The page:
Google Gets US & EU Approval To Purchase Motorola Mobility


It looks like Google’s going to be in the hardware game. Both the European Union and the US Department Of Justice have cleared Google to go ahead with its planned purchase of Motorola Mobility, which makes cellphones, tablets and set-top boxes.

Google Looking For Patent Protections

Google announced its intention to purchase Motorola Mobility last August. Google positioned the move as one to obtain patents to help it fend off challenges by Apple, Microsoft and others over its Android operating system. Google also argued that Motorola Mobility wouldn’t get any special advantages to develop Android over other handset makers.

From Google’s post back then:

This acquisition will not change our commitment to run Android as an open platform. Motorola will remain a licensee of Android and Android will remain open. We will run Motorola as a separate business. Many hardware partners have contributed to Android’s success and we look forward to continuing to work with all of them to deliver outstanding user experiences….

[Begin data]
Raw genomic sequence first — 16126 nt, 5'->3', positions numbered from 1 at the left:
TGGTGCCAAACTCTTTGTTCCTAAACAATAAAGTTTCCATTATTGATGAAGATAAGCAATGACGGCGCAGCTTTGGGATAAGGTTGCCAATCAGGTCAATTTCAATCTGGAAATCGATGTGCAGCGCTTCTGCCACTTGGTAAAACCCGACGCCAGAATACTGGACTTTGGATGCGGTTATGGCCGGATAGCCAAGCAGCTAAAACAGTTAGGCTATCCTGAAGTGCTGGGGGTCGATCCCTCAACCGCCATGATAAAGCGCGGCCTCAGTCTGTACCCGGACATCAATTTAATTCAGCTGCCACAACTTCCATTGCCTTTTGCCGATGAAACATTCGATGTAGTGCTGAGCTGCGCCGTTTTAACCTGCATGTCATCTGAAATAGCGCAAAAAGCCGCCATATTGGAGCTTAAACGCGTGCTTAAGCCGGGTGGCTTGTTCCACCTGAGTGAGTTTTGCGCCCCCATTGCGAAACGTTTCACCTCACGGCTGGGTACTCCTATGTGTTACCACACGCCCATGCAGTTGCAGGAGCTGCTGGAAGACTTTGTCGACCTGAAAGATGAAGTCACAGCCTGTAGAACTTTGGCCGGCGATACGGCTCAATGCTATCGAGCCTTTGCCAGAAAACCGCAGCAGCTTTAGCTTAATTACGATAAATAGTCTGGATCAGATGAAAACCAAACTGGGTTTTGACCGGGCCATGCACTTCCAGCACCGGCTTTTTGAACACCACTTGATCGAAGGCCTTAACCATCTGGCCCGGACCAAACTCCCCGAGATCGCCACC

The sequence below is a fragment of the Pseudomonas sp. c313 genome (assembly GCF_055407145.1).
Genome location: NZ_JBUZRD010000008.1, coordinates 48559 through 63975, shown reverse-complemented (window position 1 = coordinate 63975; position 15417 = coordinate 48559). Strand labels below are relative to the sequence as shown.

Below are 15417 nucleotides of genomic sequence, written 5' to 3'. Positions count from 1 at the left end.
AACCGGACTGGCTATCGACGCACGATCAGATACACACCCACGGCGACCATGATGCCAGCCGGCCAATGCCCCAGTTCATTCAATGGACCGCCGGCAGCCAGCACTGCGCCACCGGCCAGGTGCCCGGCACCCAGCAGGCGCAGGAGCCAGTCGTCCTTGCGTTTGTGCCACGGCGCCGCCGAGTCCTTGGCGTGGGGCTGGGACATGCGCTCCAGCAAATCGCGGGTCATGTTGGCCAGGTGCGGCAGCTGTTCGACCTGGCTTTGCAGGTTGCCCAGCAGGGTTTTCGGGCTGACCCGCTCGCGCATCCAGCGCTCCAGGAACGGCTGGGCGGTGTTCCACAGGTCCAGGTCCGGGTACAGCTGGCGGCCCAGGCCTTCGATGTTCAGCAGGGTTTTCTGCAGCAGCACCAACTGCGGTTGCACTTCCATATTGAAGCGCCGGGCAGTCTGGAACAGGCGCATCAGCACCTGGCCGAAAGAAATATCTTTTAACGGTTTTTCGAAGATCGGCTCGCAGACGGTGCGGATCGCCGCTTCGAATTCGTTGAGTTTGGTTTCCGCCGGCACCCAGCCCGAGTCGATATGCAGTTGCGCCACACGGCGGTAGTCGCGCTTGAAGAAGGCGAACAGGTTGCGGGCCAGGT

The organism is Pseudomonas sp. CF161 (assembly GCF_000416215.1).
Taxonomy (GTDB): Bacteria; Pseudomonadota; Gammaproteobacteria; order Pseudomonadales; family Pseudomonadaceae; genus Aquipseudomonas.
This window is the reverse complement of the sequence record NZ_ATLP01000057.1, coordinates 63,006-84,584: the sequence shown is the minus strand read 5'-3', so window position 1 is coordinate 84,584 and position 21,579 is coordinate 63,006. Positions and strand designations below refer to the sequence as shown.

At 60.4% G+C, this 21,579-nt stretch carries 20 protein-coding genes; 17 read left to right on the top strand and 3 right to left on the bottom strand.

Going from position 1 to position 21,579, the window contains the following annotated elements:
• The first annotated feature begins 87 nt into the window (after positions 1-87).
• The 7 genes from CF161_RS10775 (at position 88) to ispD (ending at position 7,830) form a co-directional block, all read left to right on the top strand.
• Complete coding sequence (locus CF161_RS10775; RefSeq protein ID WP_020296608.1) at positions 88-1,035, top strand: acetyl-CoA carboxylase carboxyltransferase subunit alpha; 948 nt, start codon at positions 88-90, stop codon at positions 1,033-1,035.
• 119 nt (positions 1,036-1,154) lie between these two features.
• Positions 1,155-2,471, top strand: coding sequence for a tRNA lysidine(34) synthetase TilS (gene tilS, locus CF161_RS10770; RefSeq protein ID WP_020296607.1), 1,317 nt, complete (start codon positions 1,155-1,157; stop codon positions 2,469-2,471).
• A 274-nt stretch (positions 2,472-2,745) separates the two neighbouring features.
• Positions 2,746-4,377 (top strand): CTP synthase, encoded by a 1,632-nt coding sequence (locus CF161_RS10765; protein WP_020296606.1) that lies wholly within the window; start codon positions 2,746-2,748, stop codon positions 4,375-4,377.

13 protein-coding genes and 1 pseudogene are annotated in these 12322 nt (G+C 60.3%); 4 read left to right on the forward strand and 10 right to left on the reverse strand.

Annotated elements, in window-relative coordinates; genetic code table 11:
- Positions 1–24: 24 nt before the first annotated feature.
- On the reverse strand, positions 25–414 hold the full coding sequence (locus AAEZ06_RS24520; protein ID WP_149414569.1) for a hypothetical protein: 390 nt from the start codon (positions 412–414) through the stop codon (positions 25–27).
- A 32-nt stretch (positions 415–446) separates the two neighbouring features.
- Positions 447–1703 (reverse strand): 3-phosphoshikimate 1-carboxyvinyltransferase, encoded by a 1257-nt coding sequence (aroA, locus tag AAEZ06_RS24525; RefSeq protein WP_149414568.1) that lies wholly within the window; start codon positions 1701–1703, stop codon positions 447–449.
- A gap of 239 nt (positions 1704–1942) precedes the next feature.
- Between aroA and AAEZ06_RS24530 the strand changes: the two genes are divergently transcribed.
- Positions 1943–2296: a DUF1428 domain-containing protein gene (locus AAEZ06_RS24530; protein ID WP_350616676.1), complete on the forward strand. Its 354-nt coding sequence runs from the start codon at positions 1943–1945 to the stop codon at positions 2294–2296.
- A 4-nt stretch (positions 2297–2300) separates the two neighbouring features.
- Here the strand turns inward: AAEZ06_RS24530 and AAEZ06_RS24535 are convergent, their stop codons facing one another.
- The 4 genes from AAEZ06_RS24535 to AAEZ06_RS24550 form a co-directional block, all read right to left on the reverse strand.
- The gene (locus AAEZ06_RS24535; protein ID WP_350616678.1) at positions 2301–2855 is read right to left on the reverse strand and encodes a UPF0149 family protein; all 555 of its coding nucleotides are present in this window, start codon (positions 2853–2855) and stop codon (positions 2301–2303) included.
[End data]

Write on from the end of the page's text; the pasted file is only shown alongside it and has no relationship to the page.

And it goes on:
Our acquisition of Motorola will increase competition by strengthening Google’s patent portfolio, which will enable us to better protect Android from anti-competitive threats from Microsoft, Apple and other companies.

Both the EU and the US Department of Justice seem to believe that the acquisition won’t harm competition, clearing Google of any anti-trust worries.

The EU Ruling

The EU wrote today (I’ve bolded the key parts):

The European Commission has cleared under the EU Merger Regulation the proposed acquisition of Motorola Mobility, a developer of smartphones and tablets, by Google, the world’s largest internet search and search advertising company and developer of Android, one of the most popular mobile operating systems.

The Commission approved the transaction mainly because it would not significantly modify the market situation in respect of operating systems and patents for these devices….

All smartphones and tablets need an operating system. The Commission considered whether Google would be likely to prevent Motorola’s competitors from using Google’s Android operating system. The Commission’s investigation showed Android helps to drive the spread of Google’s other services.